Braxton Miller Taking ‘Next Step’ This Offseason
By Brandon Castel
COLUMBUS, Ohio — Tom Herman watched closely as Braxton Miller went into his windup. His feet were right. His head was up. Eyes downfield.
The junior quarterback, fresh off a 12-0 season as a sophomore in 2012, was doing everything his second-year quarterbacks coach had taught him.
He stepped into the throw and delivered a perfect pass into the outstretched arms of a ready receiver. Everything was right, except the setting. Miller’s pass ended up in the hands of an passionate Ohio State fan, who greedily snatched the free t-shirt out of mid air.
Braxton Miller hoists the Silver Football trophy
Photo by Jim Davidson
It was all part of a celebration Thursday night for Miller. He received The Chicago Tribune’s Silver Football award during the first half of Ohio State’s win over Northwestern at Value City Arena.
The trophy was his reward for being named Player of the Year in the Big Ten by the head football coaches, but Miller would like to be holding a different trophy at the end of next season.
“I'm just thankful for all the things I can do out there and receive awards like this,” Miller said with a humble demeanor that has come to follow him during his first two years at Ohio State.
“It’s nice and it is a blessing, but we have bigger things in mind.”
Miller put together one of the better seasons in college football a year ago. He threw for over 2,000 yards, ran for over 1,200 and set an Ohio State school record for total offense in his first season under new head coach Urban Meyer.
The Huber Heights product finished fifth in voting for the Heisman Trophy as a sophomore, but there are lot of things he must improve heading into 2013 if he wants an invite to New York the next time around.
“Just consistency in his footwork. When he's good, he's really good, and when he's bad, he's bad,” Herman said.
“We need him to be really good more often. His good is really, really stinkin' good and he just needs to continue working on the consistency of it, because he's capable of that.”
Miller’s completion percentage jumped from 54 percent as a freshman to 58 percent as a sophomore. He also improved his quarterback rating to over 140 under Meyer and Herman’s tutelage this past year.
Tom Herman congratulates Braxton Miller during the presentation of the Silver Football award.
Photo by Jim Davidson
That was good for second-highest in the Big Ten behind Nebraska’s Taylor Martinez, but it was a long way from being on the same level as guys like A.J. McCarron (175), Aaron Murray (174), Tajh Boyd (166), Geno Smith (165), Teddy Bridgewater (160) and Heisman Trophy winner Johnny Manziel (155).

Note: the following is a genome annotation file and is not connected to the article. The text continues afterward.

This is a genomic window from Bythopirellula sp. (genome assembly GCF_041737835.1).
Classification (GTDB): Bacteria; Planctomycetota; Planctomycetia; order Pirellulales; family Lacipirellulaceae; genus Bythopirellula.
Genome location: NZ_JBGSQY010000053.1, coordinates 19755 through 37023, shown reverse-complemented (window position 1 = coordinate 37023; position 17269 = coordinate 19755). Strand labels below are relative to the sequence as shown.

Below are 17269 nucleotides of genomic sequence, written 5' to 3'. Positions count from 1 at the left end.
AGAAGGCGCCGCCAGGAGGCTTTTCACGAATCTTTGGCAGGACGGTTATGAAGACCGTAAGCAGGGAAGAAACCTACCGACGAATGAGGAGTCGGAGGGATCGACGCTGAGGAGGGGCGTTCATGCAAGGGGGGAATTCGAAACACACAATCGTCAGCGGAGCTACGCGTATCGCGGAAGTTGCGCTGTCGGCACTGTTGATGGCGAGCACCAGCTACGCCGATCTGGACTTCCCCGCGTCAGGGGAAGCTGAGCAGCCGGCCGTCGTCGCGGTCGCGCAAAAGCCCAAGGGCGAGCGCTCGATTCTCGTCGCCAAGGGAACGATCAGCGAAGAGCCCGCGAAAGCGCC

“I had bad mechanics last year,” Miller said Thursday night.
“I want to focus on it this year. You gotta keep your composure and just keep your mind on your mechanics and it gets you through it. I'm just getting comfortable right now.”
Miller came a long way after he started working with Herman, who was hired last December to serve as Meyer’s offensive coordinator and quarterbacks coach. The only problem is, they haven’t spent much time together outside of the season.
Last December, as the Buckeyes were preparing to face Florida in the 2012 Gator Bowl, Herman was finishing out his tenure as the offensive coordinator at Iowa State. That means they missed out on 15 valuable bowl practices last year, and of course Ohio State had a postseason ban that cost the duo 15 more opportunities to work on mechanics this year.
“You gotta go get ‘em; somehow, some way,” Herman said of his message to Miller after the season ended back in November.
“We can’t be hands on at all, so this is where you take the next step as a leader and make sure somehow, some way you guys are throwing and doing drills and all that stuff to make up for those 15 practices.”
With that in mind, Miller decided to make a trip out to San Diego back in December. He went to work with mechanics coach George Whitfield –nicknamed the “quarterback whisperer” – at his specialized quarterback training academy Whitfield Athletix.
“He asked if I knew him and I knew of George,” said Herman, who made it clear Ohio State did not, and could not, initiate something like this during the offseason.
“I certainly didn’t mind, without the bowl game and the practices, for him to take it upon himself to go out to California and try to hone his craft. I was fired up about it.”
According to Herman, Miller likely got the idea from the time he spent with Manziel at some of the award ceremonies back in December. The Texas A&M quarterback is just the latest in a long line of highly successful signal-callers who have worked with Whitfield to perfect their craft.
That list includes Heisman Trophy winner Cam Newton, along with Pittsburgh All-Pro Ben Roethlisberger, Donovan McNabb and Philip Rivers. It also includes college quarterbacks like Tajh Boyd, Landry Jones and E.J. Manuel, along with No. 1 overall pick Andrew Luck.
If there is a football in the room, Herman can’t even be within viewing distance of his quarterback until the Buckeyes open spring practice next month. A year ago he would have been extremely nervous about Miller’s ability to lead the offense during the offseason without the coaches around, but not anymore.
“From the reports I get, it’s like what a very well-coached and well-run offense should be doing in the offseason,” Herman said with a smile.
“That means having the quarterback out there throwing the football around with all the skill guys and the O-linemen doing drills. From what I understand, all of that is getting done.”